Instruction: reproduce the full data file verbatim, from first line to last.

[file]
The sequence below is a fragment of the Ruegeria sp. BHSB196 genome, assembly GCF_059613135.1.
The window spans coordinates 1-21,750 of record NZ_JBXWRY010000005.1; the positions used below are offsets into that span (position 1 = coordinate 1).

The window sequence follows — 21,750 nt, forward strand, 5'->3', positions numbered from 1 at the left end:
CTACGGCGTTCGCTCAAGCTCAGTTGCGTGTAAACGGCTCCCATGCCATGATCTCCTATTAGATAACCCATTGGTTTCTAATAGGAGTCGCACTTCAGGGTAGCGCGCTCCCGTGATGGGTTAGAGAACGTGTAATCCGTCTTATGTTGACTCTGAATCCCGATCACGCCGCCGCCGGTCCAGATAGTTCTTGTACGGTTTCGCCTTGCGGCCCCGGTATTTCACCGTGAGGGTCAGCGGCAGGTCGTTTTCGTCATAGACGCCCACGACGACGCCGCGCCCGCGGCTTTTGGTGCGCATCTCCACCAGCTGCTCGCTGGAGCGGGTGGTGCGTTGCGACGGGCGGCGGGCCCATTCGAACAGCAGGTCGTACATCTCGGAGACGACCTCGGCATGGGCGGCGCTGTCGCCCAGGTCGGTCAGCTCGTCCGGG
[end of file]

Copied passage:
The sequence below is a fragment of the Ruegeria sp. BHSB196 genome, assembly GCF_059613135.1.
The window spans coordinates 1-21,750 of record NZ_JBXWRY010000005.1; the positions used below are offsets into that span (position 1 = coordinate 1).

The window sequence follows — 21,750 nt, forward strand, 5'->3', positions numbered from 1 at the left end:
CTACGGCGTTCGCTCAAGCTCAGTTGCGTGTAAACGGCTCCCATGCCATGATCTCCTATTAGATAACCCATTGGTTTCTAATAGGAGTCGCACTTCAGGGTAGCGCGCTCCCGTGATGGGTTAGAGAACGTGTAATCCGTCTTATGTTGACTCTGAATCCCGATCACGCCGCCGCCGGTCCAGATAGTTCTTGTACGGTTTCGCCTTGCGGCCCCGGTATTTCACCGTGAGGGTCAGCGGCAGGTCGTTTTCGTCATAGACGCCCACGACGACGCCGCGCCCGCGGCTTTTGGTGCGCATCTCCACCAGCTGCTCGCTGGAGCGGGTGGTGCGTTGCGACGGGCGGCGGGCCCATTCGAACAGCAGGTCGTACATCTCGGAGACGACCTCGGCATGGGCGGCGCTGTCGCCCAGGTCGGTCAGCTCGTCCGGG